... Mr. Gladstone asking the question: "Why is it that when we get a good thing we do not stick to it?" I fully expected him to launch into some huge political question, such as the "Unity of the Empire" or "Universal Franchise." Instead of this, I was somewhat surprised to hear him proceed: "Now, I recollect an excruciatingly funny toy which you wound up, and it danced about ...
— The Confessions of a Caricaturist, Vol. 1 (of 2) • Harry Furniss

... boy as I was. Nothing happened to impede our progress, and in about five hours from the time of starting we arrived at the Lake. Then it was that our young soul began to thrill with joy, for we were at the Lake and would soon launch on its broad bosom. The gates of the Lock were opened and the skiff shoved in, then the first gate being closed behind us another gate opened. The water rushed in and soon our boat was on a level with the Lake. The ...
— The Dismal Swamp and Lake Drummond, Early recollections - Vivid portrayal of Amusing Scenes • Robert Arnold

... letter-writing, and at several periods of his career he was more active in letter-writing than at others. He commenced the publication of his letters himself. The epistolary form was as dear to him in prose as the ballad or odic form in verse. From his earliest publications we can see he loved to launch a poem with "A letter to the Editor," or to the recipient, as preface. The "Mathematical Problem", one of his juvenile facetiae in rhyme, was thus heralded with a letter addressed to his brother George explaining the import of the doggerel. ...
— Biographia Epistolaris, Volume 1. • Coleridge, ed. Turnbull

... that he threatened to put all the Spaniards to Death, for daring to intermeddle in his Affairs: But at last he contented himself with burning both their ships; and the Spaniards getting away in their launch, they thought they ...
— Pirates • Anonymous

... of self-preservation within us that I doubt not a would-be suicide, caught in the act of hanging himself, would struggle madly for his life were someone else to forcibly adjust the noose about his neck. At all events, I found myself unwilling, at the last moment, to have someone else launch me into eternity and, as I wished to gain time to think what I should do to ...
— The Darrow Enigma • Melvin L. Severy

... and Hanna know once for all that he would not be Vice-President, and found to his stupefaction that nobody in Washington, except Platt, had ever dreamed of such a thing. He did not even have a chance to launch his nolo episcopari at the Major. That statesman said he did not want him on the ticket—that he would be far more valuable in New York— and Root said, with his frank and murderous smile, "Of course not—you're not fit for it." And so he went back quite eased in his mind, but considerably ...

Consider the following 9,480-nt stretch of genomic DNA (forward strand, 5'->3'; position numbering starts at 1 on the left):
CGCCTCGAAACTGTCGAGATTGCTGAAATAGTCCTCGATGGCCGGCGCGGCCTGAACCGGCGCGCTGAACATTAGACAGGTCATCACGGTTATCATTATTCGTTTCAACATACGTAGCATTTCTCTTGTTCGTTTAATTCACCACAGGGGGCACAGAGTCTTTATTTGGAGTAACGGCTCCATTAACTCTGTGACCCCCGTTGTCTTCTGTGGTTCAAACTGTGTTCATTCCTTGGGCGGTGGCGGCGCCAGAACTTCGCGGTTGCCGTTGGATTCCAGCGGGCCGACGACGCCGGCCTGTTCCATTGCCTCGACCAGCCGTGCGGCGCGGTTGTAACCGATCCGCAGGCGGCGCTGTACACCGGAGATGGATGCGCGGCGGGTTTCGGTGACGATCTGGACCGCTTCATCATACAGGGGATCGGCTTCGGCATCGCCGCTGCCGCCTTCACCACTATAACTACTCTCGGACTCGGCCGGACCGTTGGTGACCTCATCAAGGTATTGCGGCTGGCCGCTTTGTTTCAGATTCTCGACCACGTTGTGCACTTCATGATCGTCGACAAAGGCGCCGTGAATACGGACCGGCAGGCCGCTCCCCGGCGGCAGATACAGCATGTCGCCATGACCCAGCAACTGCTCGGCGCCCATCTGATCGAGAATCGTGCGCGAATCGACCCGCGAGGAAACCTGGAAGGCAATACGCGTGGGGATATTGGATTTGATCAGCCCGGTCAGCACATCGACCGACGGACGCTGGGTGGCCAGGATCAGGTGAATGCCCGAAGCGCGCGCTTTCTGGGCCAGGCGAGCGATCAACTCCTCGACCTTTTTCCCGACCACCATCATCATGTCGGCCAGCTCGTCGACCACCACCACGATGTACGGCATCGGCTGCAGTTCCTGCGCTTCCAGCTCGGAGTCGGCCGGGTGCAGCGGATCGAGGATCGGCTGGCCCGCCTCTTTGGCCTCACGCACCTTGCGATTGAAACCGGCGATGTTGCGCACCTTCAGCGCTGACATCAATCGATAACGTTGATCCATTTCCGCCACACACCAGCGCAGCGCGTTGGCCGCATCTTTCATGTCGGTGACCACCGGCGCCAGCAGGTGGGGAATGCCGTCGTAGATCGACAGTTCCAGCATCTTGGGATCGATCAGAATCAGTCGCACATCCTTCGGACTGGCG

— Theodore Roosevelt; An Intimate Biography, • William Roscoe Thayer

... edge washing his nets. Jesus entered into this boat and asked Simon to push it off from the land a little. Then He sat down and taught the people from the boat. And when He had done speaking to them He said to Simon, "Launch out into the deep, and let down your nets for a draught of fishes." Simon, answering Him, said, "Master, we have toiled all through the night and have taken nothing, but as you wish it I will let down the net again." And they let ...
— Mother Stories from the New Testament • Anonymous

... there'll be wars, naturally, but civilized wars. Afterwards? Why, future posterity! Own up that you'd like to save the world, eh, what? When you launch out into these great machinations you say enormities ...
— Light • Henri Barbusse

... of June saw us on board the Aline, en route for Sibu. Arrived at the latter place, we were to leave the Aline and proceed in the little launch Ghita; for although, as I have said, the Rejang is navigable for large vessels for a distance of over 150 miles, the stream above Kanowit (our first halting-place after Sibu) being very swift, renders it dangerous for ships ...
— On the Equator • Harry de Windt

... more than a mile broad, but it here opens into a large circular bay of at least twice that diameter. The town is built upon an arc of this bay; at one extremity of which is a wharf; at the other a dock for building ships; with water sufficiently deep to launch a vessel of any rate ...
— Seaport in Virginia - George Washington's Alexandria • Gay Montague Moore

... body were habitual. Standing on the little balcony which filled the front of her windows, she looked away at the towering heights, smoky purple against a sky of burning gold, and her eyes expanded like those of the young eagle when about to launch himself upon the ...
— Cavanaugh: Forest Ranger - A Romance of the Mountain West • Hamlin Garland

... the spokesman in the launch, "the government of his Imperial Majesty does not wish to interpose any obstacle to the departure of the Confederate cruiser. It is known, however, that a person guilty of an atrocious crime is concealed on board. In this paper, Monsieur the Capitaine will find all the specifications. ...
— Bohemian Days - Three American Tales • Geo. Alfred Townsend